The 3 Tactics for Providing Contact-Free Appliance Repair Service

To provide viral-safe services in homes that may or may not be in quarantine, use these three methods for contact-free and socially distanced home services.

Clean-Room Visiting Protocols

The first step is physical protection of both the home and the technician. We've gone into this method in-depth in previous articles that we encourage you to read. In essence, home services are now conducted using methods and materials developed by surgeons to maintain a clean room or operating room. 

We now wear masks both to approach a home and during service. Paper shoe-covers and gloves can be used to prevent skin contact with any surface inside the home, even the floors. In some cases, technicians may carry portable air scrubbers, especially if you need to work without a mask for some part of the service. These methods are not difficult to implement and, in truth, add very little time to providing an appliance repair service.

One-Client Contact with Masks On

The next method to implement is managing client contact. In the past, it was no issue if technicians meet the whole family in the course of providing service. The entire family may answer the door. You may be met by curious children and friendly family pets. While pleasant, this is no longer a safe approach to repairs. 

Now, technicians are calling ahead, arranging to meet with just one client per household, and very carefully at that. One client can ensure they are fully protected with mask and gloves, which makes it easier to ensure quarantine containment of each home and family.

Service When Clients are Not Present

Another rising trend is the absentee service. For decades, repair technicians have sometimes arranged to perform services in the absence of residents. This is more common for outdoor repairs, like an external AC compressor, but lately clients have been asking about services during times when they take the family out of the house - or arrange to be in the house but not meet the technician at all.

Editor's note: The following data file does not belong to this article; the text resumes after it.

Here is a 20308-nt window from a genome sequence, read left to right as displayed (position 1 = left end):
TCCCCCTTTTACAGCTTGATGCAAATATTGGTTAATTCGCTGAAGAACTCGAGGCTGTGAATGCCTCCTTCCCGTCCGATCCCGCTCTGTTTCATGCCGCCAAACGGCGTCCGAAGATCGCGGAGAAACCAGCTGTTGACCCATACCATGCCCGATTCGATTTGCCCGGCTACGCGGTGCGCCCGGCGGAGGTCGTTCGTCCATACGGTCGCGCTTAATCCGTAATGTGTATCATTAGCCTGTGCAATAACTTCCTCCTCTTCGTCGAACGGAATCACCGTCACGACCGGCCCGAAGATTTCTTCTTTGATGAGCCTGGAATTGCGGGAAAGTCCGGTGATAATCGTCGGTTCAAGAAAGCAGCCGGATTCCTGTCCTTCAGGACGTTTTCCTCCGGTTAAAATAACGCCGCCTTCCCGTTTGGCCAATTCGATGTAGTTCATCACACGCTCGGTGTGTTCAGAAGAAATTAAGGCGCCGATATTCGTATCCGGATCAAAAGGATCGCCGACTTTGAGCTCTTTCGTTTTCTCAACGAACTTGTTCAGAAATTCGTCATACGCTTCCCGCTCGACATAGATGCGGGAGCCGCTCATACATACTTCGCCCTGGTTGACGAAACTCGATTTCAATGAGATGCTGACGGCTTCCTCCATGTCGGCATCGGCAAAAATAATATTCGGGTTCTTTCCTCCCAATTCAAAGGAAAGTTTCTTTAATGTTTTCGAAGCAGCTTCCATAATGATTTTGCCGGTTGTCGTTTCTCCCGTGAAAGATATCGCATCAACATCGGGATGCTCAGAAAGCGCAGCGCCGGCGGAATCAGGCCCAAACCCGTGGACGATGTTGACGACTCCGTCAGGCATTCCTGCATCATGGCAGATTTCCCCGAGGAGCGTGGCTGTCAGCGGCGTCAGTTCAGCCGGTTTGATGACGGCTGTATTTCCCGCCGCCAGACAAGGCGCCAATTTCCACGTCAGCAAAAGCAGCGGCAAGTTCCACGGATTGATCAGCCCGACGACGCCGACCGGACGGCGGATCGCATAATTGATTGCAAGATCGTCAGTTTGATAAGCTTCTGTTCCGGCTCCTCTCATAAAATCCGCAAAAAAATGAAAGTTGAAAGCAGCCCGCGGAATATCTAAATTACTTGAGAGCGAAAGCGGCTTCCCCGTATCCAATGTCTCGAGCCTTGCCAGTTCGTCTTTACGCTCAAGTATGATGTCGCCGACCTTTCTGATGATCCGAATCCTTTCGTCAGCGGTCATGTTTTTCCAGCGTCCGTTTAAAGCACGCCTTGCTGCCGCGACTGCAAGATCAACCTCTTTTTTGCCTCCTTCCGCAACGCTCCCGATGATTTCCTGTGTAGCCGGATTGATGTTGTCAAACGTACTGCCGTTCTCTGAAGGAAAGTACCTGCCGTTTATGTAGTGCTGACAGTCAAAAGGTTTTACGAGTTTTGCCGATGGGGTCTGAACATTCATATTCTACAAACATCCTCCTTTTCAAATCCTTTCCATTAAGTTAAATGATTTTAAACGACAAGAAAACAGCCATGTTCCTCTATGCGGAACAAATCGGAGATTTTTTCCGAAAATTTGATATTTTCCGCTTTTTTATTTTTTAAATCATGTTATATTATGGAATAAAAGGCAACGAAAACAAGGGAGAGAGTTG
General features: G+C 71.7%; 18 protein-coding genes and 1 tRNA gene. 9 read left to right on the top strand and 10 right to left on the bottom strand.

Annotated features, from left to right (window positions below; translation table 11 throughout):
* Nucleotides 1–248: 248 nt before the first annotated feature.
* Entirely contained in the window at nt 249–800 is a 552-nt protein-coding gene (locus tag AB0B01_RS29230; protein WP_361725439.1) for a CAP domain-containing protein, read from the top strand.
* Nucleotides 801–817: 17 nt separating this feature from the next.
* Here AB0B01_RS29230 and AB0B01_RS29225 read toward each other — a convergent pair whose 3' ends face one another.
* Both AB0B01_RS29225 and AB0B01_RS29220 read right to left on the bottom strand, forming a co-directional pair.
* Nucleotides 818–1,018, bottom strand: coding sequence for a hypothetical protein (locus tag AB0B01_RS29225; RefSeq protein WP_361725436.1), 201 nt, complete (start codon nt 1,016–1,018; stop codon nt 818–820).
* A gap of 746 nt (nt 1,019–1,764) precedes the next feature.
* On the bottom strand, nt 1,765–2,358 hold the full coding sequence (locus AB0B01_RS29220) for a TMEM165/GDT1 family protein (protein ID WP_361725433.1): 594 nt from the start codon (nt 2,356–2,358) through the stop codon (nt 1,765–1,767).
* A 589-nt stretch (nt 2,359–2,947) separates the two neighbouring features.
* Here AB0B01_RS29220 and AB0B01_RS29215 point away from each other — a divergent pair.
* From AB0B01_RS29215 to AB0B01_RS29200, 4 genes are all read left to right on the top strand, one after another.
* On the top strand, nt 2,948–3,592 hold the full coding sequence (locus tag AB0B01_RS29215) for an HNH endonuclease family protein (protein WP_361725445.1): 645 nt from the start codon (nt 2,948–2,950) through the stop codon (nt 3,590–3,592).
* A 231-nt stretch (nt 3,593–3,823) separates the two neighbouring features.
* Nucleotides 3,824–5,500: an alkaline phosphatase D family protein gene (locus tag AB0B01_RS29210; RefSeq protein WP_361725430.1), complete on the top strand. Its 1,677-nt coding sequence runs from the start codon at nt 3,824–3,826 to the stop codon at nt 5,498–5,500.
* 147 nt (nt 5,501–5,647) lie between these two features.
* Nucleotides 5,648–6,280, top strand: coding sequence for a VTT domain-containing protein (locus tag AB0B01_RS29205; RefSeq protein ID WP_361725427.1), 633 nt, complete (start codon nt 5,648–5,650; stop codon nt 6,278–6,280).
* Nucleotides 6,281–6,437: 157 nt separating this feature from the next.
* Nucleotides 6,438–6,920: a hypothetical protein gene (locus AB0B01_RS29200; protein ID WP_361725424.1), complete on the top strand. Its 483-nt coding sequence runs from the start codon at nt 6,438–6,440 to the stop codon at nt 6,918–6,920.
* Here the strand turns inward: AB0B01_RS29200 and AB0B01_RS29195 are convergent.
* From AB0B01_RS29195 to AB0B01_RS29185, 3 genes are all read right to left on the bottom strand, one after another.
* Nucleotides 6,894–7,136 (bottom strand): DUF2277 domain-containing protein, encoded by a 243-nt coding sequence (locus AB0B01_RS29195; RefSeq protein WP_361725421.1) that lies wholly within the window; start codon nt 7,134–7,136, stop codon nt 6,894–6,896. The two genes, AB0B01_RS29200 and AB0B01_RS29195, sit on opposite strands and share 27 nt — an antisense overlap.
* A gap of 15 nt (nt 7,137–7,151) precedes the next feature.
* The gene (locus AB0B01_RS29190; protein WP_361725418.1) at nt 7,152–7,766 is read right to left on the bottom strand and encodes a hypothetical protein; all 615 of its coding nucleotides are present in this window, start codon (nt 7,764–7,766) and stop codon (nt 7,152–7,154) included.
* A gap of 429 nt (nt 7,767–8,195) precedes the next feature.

As long as you pre-arrange everything with the client and perform the service as agreed, a no-meeting service is both possible and safe.

Refit the Service Trucks with Everything You Need

Your appliance repair fleet could also use a tune-up in the face of COVID precautions. Perform a full cleaning on the inside and outside of each service vehicle and refit your in-vehicle storage to include all the clean-room type supplies you will need for a quarantine-safe service. You will want bays or bungee nets to hold pre-packaged sets of glove, masks, and paper shoe covers. You will want a new dock for your air purifiers and a dispenser for alcohol wipes to quickly sanitize hands and tools that enter a client's home.


Here at Wilmar, Inc, we know that the field service industry has both been seriously impacted and essentially remains unchanged. What we do and what we teach to new technicians is still the same. We just wear face and hand protection all the time instead of on a repair-by-repair basis. Contact us to find out  more about learning appliance repair and providing service in the age of social distancing.

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Topics: Fleet Safety, Fleet News, Misc